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Brownells Bluing salts for quenching?


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I am trying to purchase low temp salts with no luck. I have seen where others have used the bluing salts from Brownells. Has anyone every tested them or seen a spec sheet to confirm that they will indeed do the job properly?

 

I guess I could also ask if anyone has a line on salts other that Ellis Custom Knifeworks? They are out.

 

 

 

Seth

Edited by sethhoward
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Yes, the Brownell's product you want is called "Nitre Blue". It is not identical to "Mar-Quench B" from HeatBath, but it is very very near the same. The melting point is slightly higher, with liquidus at aprox. 390F

 

Do not get Oxynate salt. It is for caustic gun bluing (hot black oxide), and is not at all the same thing.

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I use Brownell's Nitre Blue as a quenchant and have bought the plastic pails from Brownells to fill my tank. Can't say enough good stuff about it. ;)

 

It is expensive (it was expensive years ago) but it has lasted for many years now so it was really cheap. We are going on 11 years with the same salts in the quench tank. B)

 

What job are you trying to do?

 

Brian

Edited by Brian Vanspeybroeck

"Imagination is more important than knowledge" - Albert Einstein

 

"The innovator is not an opponent of the old. He is a proponent of the new."

- Lyle E. Schaller

 

http://home.mchsi.com/~hermits/BrianRVanSp..._Edged_Art.html

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I use an 18 quart roaster oven as a quench/temper tank. It is about 3/4 full of NitreBlue and it took me about 2 full 20 pound pails of salt to get it filled to this level.

 

Very heavy to move as the salt is fairly dense. The good thing is that 35 - 40 lbs of molten salt has enough mass that once it settles in at temp. it *stays* at temp. Usually less than a 5 degree drift as it cycles over a long hold for austempering. Expensive to fill but it lasts a long time. The lid of the oven has a hole near the middle and I slide a high temp thermometer in there and can monitor my temp. with the whole thing closed up.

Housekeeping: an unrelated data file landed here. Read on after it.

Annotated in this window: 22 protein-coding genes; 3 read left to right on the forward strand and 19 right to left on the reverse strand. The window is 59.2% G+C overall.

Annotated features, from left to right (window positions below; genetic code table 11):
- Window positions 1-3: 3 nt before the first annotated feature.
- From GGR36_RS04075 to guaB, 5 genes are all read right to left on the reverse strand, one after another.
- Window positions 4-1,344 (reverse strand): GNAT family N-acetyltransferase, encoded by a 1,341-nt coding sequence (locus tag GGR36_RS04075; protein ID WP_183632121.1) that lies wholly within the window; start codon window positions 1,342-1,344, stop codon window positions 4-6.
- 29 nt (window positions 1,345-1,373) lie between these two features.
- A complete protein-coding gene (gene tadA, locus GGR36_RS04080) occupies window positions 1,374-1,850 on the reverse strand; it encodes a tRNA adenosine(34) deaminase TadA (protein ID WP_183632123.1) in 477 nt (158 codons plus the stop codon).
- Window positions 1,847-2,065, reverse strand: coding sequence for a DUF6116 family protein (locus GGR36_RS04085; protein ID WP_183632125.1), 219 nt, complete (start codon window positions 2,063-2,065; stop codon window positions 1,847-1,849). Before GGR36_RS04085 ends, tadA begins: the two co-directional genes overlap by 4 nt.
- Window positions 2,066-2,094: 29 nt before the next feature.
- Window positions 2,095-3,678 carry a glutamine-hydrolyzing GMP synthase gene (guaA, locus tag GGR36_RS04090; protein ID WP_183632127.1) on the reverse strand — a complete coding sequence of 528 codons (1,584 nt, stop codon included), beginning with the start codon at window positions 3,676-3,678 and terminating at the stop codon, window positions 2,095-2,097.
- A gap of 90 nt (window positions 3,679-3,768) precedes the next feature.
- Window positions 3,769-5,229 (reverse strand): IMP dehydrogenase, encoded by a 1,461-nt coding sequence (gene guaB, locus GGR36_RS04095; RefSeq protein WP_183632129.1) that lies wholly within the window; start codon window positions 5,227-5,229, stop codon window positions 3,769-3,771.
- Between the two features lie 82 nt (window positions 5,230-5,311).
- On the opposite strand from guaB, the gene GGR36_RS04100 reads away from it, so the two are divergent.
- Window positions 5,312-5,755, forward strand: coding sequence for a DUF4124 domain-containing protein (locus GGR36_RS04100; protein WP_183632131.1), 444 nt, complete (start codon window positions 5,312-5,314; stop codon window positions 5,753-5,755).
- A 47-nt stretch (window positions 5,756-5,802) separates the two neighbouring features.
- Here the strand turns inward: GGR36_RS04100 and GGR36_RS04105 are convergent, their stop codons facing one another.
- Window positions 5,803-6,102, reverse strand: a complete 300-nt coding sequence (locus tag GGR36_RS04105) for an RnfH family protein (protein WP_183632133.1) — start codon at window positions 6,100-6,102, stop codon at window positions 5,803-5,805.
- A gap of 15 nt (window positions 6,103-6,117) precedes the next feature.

With new NitreBlue it has a pink color to it in the pail and you have to melt it and then skim the pink scum off the top...so you lose a little volume this way. Also you should have a little extra as there is always drag out and over a period of years you will need to top it off every so often. And like everything else that is granular it seem to shrink in volume as it melts down...I was surprised it took 40 pounds of salt to make the tank 3/4 full but a single 20 lb pail only gave me a like 4 or 5 inches of salt in the tank.

 

You might consider filling the bottom of the tank with something dense (Rocks? Glass Beads?) to get thermal mass and then using less salt. Seems I tried that once for a while and it works just fine...used to temper in hot sand in the roaster oven and that works really well for 10XX as well. B)

 

Brian

Edited by Brian Vanspeybroeck

"Imagination is more important than knowledge" - Albert Einstein

 

"The innovator is not an opponent of the old. He is a proponent of the new."

- Lyle E. Schaller

 

http://home.mchsi.com/~hermits/BrianRVanSp..._Edged_Art.html

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Well fiddle sticks! I should have ordered more. I could have saved $25 by going ahead and getting two buckets at the same time. I thought one would be all I needed. You think I would learn about all that thinking ; )

 

Thanks both of you for the info.

 

 

 

Seth

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  • 3 months later...

Well fiddle sticks! I should have ordered more. I could have saved $25 by going ahead and getting two buckets at the same time. I thought one would be all I needed. You think I would learn about all that thinking ; )

 

Thanks both of you for the info.

 

 

 

Seth

If you need the salts, you can make them easily. See the recipe at the beginning or google MIL-S-10699. As an alternative, you could also try contacting Houghton customer service.

D. Scott MacKenzie, PhD

Heat Treating (Aluminum and Steel)

Quenching (Water, Polymer, Oil, Salt and Mar-Tempering)

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